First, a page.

Many people have never heard of the October Effect. Yet, it’s almost as well-known as the September Effect, another theory about market performance based on superstition. But what is it?
According to Investopedia:
The October effect is a theory that stocks tend to decline during the month of October. The October effect is considered mainly to be a psychological expectation rather than an actual phenomenon as most statistics go against the theory.
Nevertheless, many investors still get nervous about having their money in the stock market during the month when some very large historical crashes have occurred. October has certainly earned its reputation for being a bad month for the market. Just look at the dates for the Panic of 1907, Black Tuesday (1929), Black Thursday (1929), Black Monday (1929), and Black Monday (1987).
The September Effect is similar, as is the January Effect, the Super Bowl Effect, the Hemline Effect, and the Curse of the Tallest Skyscraper effect. Granted, many unfortunate market events have happened to coincide with each of these phenomena. But dig a little deeper and experts tell us there is no factual basis to any of these superstitions. To read more– and if you’re a Safe Harbor Financial Services client, have a good laugh– check out this article:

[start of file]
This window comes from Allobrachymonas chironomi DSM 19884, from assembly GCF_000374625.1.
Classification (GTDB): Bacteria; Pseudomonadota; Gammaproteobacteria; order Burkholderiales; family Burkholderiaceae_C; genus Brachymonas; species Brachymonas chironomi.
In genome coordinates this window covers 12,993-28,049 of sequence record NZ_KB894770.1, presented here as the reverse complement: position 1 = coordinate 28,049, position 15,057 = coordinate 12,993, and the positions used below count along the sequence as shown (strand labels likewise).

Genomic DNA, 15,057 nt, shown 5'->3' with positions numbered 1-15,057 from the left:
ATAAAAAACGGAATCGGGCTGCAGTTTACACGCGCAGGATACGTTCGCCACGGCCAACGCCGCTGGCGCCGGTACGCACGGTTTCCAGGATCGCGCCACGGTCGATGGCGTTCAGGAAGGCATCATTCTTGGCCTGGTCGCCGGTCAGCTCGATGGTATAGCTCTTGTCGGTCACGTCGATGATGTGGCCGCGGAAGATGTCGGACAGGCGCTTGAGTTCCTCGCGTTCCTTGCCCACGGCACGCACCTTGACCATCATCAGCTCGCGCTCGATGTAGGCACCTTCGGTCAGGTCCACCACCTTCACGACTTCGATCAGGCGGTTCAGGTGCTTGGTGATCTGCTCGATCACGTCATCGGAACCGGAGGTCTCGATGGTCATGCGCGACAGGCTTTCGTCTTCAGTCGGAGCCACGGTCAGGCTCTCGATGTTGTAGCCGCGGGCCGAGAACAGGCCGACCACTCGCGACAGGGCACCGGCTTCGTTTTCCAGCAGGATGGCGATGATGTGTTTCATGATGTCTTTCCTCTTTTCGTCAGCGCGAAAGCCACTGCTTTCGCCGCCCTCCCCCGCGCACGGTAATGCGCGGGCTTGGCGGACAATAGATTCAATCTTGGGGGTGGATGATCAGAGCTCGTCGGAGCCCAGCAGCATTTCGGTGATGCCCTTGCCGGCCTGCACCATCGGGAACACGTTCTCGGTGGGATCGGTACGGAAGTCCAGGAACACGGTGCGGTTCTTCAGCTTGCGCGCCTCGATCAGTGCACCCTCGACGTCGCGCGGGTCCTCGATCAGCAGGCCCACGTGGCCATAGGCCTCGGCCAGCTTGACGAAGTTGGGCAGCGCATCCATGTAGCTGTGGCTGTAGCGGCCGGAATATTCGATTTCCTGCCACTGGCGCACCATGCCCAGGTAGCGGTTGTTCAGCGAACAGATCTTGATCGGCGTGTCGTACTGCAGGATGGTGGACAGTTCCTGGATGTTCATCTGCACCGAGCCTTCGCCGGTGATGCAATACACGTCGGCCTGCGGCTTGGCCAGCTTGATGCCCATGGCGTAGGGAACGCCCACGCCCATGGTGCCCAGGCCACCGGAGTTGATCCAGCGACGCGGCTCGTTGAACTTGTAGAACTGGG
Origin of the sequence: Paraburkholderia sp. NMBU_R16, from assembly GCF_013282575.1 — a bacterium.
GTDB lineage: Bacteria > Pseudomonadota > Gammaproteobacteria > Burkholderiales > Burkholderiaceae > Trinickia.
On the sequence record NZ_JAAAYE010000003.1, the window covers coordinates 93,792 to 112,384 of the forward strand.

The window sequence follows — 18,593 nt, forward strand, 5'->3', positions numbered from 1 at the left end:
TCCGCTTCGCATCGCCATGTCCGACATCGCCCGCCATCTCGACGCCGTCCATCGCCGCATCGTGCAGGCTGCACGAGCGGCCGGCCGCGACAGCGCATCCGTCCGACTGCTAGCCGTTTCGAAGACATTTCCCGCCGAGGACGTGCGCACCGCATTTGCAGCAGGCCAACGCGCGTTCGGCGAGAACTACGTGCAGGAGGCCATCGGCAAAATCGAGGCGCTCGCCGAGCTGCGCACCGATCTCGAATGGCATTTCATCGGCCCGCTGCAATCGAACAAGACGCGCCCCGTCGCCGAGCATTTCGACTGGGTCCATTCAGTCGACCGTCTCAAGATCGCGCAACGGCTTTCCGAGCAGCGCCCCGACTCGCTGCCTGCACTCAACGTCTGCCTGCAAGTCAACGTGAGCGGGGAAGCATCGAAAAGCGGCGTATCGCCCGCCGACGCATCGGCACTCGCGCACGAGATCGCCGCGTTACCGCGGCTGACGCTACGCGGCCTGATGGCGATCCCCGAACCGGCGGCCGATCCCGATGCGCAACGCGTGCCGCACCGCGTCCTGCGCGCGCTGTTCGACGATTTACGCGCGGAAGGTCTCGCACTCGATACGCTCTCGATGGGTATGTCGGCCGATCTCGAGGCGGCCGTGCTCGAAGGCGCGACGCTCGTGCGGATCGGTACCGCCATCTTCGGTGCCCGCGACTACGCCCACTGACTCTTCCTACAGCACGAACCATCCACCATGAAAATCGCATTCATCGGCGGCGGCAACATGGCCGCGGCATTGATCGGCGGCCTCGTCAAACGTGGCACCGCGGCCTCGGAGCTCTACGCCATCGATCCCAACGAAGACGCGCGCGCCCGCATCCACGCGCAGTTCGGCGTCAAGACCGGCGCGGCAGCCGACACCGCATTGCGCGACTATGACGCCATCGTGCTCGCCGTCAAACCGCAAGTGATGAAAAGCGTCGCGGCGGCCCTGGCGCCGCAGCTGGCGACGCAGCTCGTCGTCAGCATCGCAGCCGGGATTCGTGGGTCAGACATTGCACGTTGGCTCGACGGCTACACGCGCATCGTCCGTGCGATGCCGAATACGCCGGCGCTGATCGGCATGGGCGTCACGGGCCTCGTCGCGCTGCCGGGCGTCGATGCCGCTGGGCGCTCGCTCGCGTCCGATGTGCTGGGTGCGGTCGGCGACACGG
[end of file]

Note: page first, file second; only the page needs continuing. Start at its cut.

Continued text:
To learn how to shield your retirement portfolio from ANY market effect, while still earning market-like returns, give us a call and ask for your complimentary consultation. Jim Byrd and his expert team will review your retirement portfolio, check it for risk and return, help you formulate a long term plan for your retirement, and give you some extremely low-risk options that you won’t hear about anyplace else. It is all without any cost or obligation. To learn more, consider attending one of our free financial seminars this month. We invite you and your spouse or a friend to dinner on us and an enjoyable evening learning how to preserve and grow your retirement account in these volatile times. Contact us here or call the Safe Harbor Financial office at 251-625-1226.